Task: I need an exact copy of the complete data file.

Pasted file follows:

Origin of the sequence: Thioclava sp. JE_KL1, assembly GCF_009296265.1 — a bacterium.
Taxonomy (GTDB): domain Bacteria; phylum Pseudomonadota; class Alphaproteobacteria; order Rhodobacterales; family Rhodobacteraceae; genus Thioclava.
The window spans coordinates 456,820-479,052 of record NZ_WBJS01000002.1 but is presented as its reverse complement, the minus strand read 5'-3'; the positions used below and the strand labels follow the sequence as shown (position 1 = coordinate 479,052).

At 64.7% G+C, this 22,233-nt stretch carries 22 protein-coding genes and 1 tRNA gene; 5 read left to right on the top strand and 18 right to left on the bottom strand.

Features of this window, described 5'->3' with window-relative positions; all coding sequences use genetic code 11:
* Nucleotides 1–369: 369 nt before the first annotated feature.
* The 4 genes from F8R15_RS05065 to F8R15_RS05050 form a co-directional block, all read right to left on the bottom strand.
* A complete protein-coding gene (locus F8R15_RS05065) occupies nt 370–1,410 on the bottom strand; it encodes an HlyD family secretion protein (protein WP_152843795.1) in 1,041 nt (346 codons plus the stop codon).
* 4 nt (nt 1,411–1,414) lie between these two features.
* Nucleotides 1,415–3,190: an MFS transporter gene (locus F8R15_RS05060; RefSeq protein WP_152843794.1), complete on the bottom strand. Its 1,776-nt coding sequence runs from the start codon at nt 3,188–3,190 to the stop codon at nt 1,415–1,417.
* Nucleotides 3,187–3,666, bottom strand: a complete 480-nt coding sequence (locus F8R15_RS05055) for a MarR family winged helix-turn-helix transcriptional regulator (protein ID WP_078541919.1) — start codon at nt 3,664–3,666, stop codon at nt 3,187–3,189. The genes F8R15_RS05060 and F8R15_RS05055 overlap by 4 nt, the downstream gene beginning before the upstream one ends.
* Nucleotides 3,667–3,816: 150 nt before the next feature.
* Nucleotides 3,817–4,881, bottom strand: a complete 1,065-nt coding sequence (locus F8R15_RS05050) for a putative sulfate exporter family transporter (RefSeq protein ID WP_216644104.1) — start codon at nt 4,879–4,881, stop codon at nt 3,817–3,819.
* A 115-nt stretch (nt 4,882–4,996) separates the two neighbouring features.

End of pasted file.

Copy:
Origin of the sequence: Thioclava sp. JE_KL1, assembly GCF_009296265.1 — a bacterium.
Taxonomy (GTDB): domain Bacteria; phylum Pseudomonadota; class Alphaproteobacteria; order Rhodobacterales; family Rhodobacteraceae; genus Thioclava.
The window spans coordinates 456,820-479,052 of record NZ_WBJS01000002.1 but is presented as its reverse complement, the minus strand read 5'-3'; the positions used below and the strand labels follow the sequence as shown (position 1 = coordinate 479,052).

At 64.7% G+C, this 22,233-nt stretch carries 22 protein-coding genes and 1 tRNA gene; 5 read left to right on the top strand and 18 right to left on the bottom strand.

Features of this window, described 5'->3' with window-relative positions; all coding sequences use genetic code 11:
* Nucleotides 1–369: 369 nt before the first annotated feature.
* The 4 genes from F8R15_RS05065 to F8R15_RS05050 form a co-directional block, all read right to left on the bottom strand.
* A complete protein-coding gene (locus F8R15_RS05065) occupies nt 370–1,410 on the bottom strand; it encodes an HlyD family secretion protein (protein WP_152843795.1) in 1,041 nt (346 codons plus the stop codon).
* 4 nt (nt 1,411–1,414) lie between these two features.
* Nucleotides 1,415–3,190: an MFS transporter gene (locus F8R15_RS05060; RefSeq protein WP_152843794.1), complete on the bottom strand. Its 1,776-nt coding sequence runs from the start codon at nt 3,188–3,190 to the stop codon at nt 1,415–1,417.
* Nucleotides 3,187–3,666, bottom strand: a complete 480-nt coding sequence (locus F8R15_RS05055) for a MarR family winged helix-turn-helix transcriptional regulator (protein ID WP_078541919.1) — start codon at nt 3,664–3,666, stop codon at nt 3,187–3,189. The genes F8R15_RS05060 and F8R15_RS05055 overlap by 4 nt, the downstream gene beginning before the upstream one ends.
* Nucleotides 3,667–3,816: 150 nt before the next feature.
* Nucleotides 3,817–4,881, bottom strand: a complete 1,065-nt coding sequence (locus F8R15_RS05050) for a putative sulfate exporter family transporter (RefSeq protein ID WP_216644104.1) — start codon at nt 4,879–4,881, stop codon at nt 3,817–3,819.
* A 115-nt stretch (nt 4,882–4,996) separates the two neighbouring features.